Fishing ban in the Arctic

However, commercial fishing is to be banned for at least sixteen years on an area of ​​2.8 million square kilometers around the North Pole. This was agreed by the European Union with Denmark, Norway, Iceland, Canada, China, Japan, South Korea, Russia and the USA at the end of 2017. Once the ten parties have ratified the agreement, it will come into force. Due to the expansion of the fish stocks in the Arctic Ocean and the decreasing ice surface, commercial desires could well be awakened again in the coming decades.

How fishing nets pollute the seas

The fishing ban also prevents another major problem: pollution of the Arctic Ocean. Because old fishing nets and other fishing accessories such as buoys or lines contribute to the fact that plastic waste ends up in the sea through incorrect disposal. Large ships - such as cruise ships or container ships - and human waste such as bags, bottles, buckets and other plastics also increase the amount of waste in the Arctic Ocean. Once the waste is in the water, it is rarely possible to assign it to the originator. In addition, the Arctic Ocean is considered a dead end: what is washed in here by various ocean currents does not come out of the ice masses again so quickly.

Caught in the vortex: garbage in the Arctic Ocean

The Arctic coasts are not so densely populated that their inhabitants alone could trigger the littering. Most of the plastic waste gets into the Arctic Ocean through large ocean eddies - the so-called garbage vortices that appear along the equator. There are currently five of these vortices. They arise because currents from the north and south meet in the oceans and bundle the garbage.

Not only are large plastic parts such as bags or bottles floating in the currents, but also much smaller particles - so-called microplastics. It often ends up in wastewater and thus in the environment via cleaning agents such as shampoo or washing powder and when washing synthetic fibers. Up to 12,000 particles can be found in one liter of arctic sea ice. Plastic pollution is particularly dangerous for animals, because they can swallow the small parts or get caught in larger plastic waste.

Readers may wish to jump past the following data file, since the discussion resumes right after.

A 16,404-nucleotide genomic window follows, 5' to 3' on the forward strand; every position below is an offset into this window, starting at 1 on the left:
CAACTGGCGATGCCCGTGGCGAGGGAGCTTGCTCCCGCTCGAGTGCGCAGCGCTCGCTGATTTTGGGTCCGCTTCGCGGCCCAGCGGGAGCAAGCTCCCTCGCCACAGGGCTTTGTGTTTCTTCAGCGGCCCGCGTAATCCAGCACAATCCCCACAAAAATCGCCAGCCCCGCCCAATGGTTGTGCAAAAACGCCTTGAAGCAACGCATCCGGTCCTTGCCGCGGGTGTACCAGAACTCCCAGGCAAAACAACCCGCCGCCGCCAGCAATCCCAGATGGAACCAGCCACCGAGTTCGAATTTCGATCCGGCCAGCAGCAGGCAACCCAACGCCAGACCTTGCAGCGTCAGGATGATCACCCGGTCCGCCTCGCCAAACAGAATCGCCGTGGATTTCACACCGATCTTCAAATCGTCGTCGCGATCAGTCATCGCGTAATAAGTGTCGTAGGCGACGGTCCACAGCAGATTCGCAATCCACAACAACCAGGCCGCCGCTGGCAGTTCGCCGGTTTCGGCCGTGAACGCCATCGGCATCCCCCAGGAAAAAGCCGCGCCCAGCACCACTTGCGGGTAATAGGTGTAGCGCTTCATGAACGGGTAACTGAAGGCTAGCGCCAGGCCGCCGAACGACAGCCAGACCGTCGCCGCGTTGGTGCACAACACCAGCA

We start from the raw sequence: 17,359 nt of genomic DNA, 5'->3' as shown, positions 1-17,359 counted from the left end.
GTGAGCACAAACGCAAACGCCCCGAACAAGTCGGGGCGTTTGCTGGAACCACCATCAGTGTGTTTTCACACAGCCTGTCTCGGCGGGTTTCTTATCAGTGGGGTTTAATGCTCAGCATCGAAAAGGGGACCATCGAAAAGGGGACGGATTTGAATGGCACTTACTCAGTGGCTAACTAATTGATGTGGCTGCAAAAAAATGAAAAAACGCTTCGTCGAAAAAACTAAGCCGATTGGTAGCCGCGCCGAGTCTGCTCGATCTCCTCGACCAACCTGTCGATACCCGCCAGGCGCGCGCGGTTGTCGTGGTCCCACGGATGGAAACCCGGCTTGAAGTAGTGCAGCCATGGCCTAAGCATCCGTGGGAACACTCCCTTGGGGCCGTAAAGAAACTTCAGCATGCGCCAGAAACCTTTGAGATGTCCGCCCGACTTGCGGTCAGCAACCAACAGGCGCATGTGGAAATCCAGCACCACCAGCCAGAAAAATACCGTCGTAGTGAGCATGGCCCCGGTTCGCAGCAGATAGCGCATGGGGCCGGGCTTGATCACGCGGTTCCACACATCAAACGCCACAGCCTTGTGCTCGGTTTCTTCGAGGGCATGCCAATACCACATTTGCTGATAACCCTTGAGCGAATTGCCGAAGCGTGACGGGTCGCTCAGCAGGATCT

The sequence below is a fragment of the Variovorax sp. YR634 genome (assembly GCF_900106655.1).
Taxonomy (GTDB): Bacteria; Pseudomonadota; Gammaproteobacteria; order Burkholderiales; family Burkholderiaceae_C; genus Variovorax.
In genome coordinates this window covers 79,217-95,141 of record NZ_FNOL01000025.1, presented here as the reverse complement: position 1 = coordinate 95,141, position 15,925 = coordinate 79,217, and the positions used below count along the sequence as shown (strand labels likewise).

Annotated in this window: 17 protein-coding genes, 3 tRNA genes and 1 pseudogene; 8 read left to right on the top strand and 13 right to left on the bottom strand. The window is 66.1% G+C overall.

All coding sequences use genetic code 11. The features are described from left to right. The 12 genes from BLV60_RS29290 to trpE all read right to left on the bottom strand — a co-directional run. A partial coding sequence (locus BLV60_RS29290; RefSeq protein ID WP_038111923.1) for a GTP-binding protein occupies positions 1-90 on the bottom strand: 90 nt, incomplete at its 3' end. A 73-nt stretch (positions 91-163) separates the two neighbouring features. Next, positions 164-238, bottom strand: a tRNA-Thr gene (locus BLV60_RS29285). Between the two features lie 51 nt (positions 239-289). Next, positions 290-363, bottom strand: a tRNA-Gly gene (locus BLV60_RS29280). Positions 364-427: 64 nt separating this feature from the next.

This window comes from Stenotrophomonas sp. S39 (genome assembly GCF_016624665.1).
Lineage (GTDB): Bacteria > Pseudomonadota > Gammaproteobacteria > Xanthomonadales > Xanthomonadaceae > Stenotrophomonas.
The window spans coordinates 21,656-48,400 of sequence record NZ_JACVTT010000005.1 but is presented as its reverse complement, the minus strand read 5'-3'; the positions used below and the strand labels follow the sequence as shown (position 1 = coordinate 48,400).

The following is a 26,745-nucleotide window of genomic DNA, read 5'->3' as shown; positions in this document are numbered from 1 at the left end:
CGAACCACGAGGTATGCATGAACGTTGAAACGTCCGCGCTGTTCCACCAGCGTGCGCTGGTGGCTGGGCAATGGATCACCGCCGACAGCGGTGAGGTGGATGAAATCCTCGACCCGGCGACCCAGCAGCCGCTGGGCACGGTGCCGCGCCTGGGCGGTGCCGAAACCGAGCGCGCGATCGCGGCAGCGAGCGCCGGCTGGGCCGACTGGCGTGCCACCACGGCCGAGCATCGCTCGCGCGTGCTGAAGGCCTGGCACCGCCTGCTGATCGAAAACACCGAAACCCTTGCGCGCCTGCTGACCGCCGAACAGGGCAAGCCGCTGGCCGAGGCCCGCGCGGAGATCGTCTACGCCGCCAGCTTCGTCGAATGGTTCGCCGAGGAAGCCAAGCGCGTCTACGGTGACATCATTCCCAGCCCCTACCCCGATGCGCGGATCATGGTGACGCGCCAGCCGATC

Sustainable handling required

But it's not just waste that puts a strain on the ocean's ecosystem. The loss of the ice surface means that shipping traffic along the Russian and Canadian coasts increases and tourist areas are opened up. As a result, the waste pollution of the Arctic Ocean is increasing and animals and people are also increasingly exposed to exhaust gases and noise. Challenges that locals, tour operators, tourists and representatives from business and politics alike have to face in order to protect the sensitive ecosystem over the long term.

Will the Arctic be ice-free by 2050?

How fast the ice in the Arctic melts depends on many different factors such as air and water temperatures and ocean currents. In summer it goes particularly far back. Therefore, researchers can imagine finding an ice-free Arctic in the next 30 to 50 years in late summer. However, they assume that a large part of the sea ice will form anew in winter. In order to collect more precise data from the Arctic winter, scientists from 17 nations embark on a one-year expedition to the Arctic in September. The Multidisciplinary drifting Observatory for the Study of Arctic Climate (MOSAiC) project is intended to supplement and deepen the existing database on the interplay between the atmosphere, ice, ecosystem and ocean.